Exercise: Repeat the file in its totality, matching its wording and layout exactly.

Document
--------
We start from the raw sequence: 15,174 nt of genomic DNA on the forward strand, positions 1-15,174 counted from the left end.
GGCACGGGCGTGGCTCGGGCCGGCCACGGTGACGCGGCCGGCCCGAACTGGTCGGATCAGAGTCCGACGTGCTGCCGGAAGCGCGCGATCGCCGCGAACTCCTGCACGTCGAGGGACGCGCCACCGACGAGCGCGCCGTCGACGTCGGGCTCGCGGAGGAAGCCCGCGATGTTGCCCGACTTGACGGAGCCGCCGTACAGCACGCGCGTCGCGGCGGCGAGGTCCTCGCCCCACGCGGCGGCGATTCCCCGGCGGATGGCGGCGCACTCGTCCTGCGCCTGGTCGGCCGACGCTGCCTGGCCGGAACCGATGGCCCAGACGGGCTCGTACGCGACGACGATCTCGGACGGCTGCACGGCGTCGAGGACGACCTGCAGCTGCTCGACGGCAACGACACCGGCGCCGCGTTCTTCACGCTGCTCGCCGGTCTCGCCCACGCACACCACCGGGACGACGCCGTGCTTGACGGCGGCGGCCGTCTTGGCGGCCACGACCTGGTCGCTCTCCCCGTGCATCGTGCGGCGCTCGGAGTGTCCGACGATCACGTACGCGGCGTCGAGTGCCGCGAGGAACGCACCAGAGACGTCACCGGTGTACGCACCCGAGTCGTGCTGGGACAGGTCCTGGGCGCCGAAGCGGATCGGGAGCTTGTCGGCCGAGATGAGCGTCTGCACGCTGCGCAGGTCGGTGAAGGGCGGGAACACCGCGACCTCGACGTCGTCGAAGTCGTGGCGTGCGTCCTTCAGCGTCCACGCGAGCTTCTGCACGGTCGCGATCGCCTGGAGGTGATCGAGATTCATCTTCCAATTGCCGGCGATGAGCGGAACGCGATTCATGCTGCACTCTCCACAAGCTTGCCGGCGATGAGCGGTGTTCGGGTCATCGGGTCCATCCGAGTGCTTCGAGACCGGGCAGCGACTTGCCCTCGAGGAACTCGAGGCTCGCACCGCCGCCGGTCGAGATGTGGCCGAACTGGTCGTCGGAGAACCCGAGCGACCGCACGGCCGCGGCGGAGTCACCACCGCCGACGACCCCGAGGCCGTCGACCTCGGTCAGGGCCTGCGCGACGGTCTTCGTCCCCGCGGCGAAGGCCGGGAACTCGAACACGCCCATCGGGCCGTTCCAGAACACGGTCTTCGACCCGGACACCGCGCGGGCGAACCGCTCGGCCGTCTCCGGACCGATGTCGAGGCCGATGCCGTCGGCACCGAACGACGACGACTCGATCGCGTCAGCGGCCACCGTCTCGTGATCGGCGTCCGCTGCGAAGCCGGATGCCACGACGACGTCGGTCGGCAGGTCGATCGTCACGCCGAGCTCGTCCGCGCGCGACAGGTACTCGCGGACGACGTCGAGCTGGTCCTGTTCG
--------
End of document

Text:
We start from the raw sequence: 15,174 nt of genomic DNA on the forward strand, positions 1-15,174 counted from the left end.
GGCACGGGCGTGGCTCGGGCCGGCCACGGTGACGCGGCCGGCCCGAACTGGTCGGATCAGAGTCCGACGTGCTGCCGGAAGCGCGCGATCGCCGCGAACTCCTGCACGTCGAGGGACGCGCCACCGACGAGCGCGCCGTCGACGTCGGGCTCGCGGAGGAAGCCCGCGATGTTGCCCGACTTGACGGAGCCGCCGTACAGCACGCGCGTCGCGGCGGCGAGGTCCTCGCCCCACGCGGCGGCGATTCCCCGGCGGATGGCGGCGCACTCGTCCTGCGCCTGGTCGGCCGACGCTGCCTGGCCGGAACCGATGGCCCAGACGGGCTCGTACGCGACGACGATCTCGGACGGCTGCACGGCGTCGAGGACGACCTGCAGCTGCTCGACGGCAACGACACCGGCGCCGCGTTCTTCACGCTGCTCGCCGGTCTCGCCCACGCACACCACCGGGACGACGCCGTGCTTGACGGCGGCGGCCGTCTTGGCGGCCACGACCTGGTCGCTCTCCCCGTGCATCGTGCGGCGCTCGGAGTGTCCGACGATCACGTACGCGGCGTCGAGTGCCGCGAGGAACGCACCAGAGACGTCACCGGTGTACGCACCCGAGTCGTGCTGGGACAGGTCCTGGGCGCCGAAGCGGATCGGGAGCTTGTCGGCCGAGATGAGCGTCTGCACGCTGCGCAGGTCGGTGAAGGGCGGGAACACCGCGACCTCGACGTCGTCGAAGTCGTGGCGTGCGTCCTTCAGCGTCCACGCGAGCTTCTGCACGGTCGCGATCGCCTGGAGGTGATCGAGATTCATCTTCCAATTGCCGGCGATGAGCGGAACGCGATTCATGCTGCACTCTCCACAAGCTTGCCGGCGATGAGCGGTGTTCGGGTCATCGGGTCCATCCGAGTGCTTCGAGACCGGGCAGCGACTTGCCCTCGAGGAACTCGAGGCTCGCACCGCCGCCGGTCGAGATGTGGCCGAACTGGTCGTCGGAGAACCCGAGCGACCGCACGGCCGCGGCGGAGTCACCACCGCCGACGACCCCGAGGCCGTCGACCTCGGTCAGGGCCTGCGCGACGGTCTTCGTCCCCGCGGCGAAGGCCGGGAACTCGAACACGCCCATCGGGCCGTTCCAGAACACGGTCTTCGACCCGGACACCGCGCGGGCGAACCGCTCGGCCGTCTCCGGACCGATGTCGAGGCCGATGCCGTCGGCACCGAACGACGACGACTCGATCGCGTCAGCGGCCACCGTCTCGTGATCGGCGTCCGCTGCGAAGCCGGATGCCACGACGACGTCGGTCGGCAGGTCGATCGTCACGCCGAGCTCGTCCGCGCGCGACAGGTACTCGCGGACGACGTCGAGCTGGTCCTGTTCG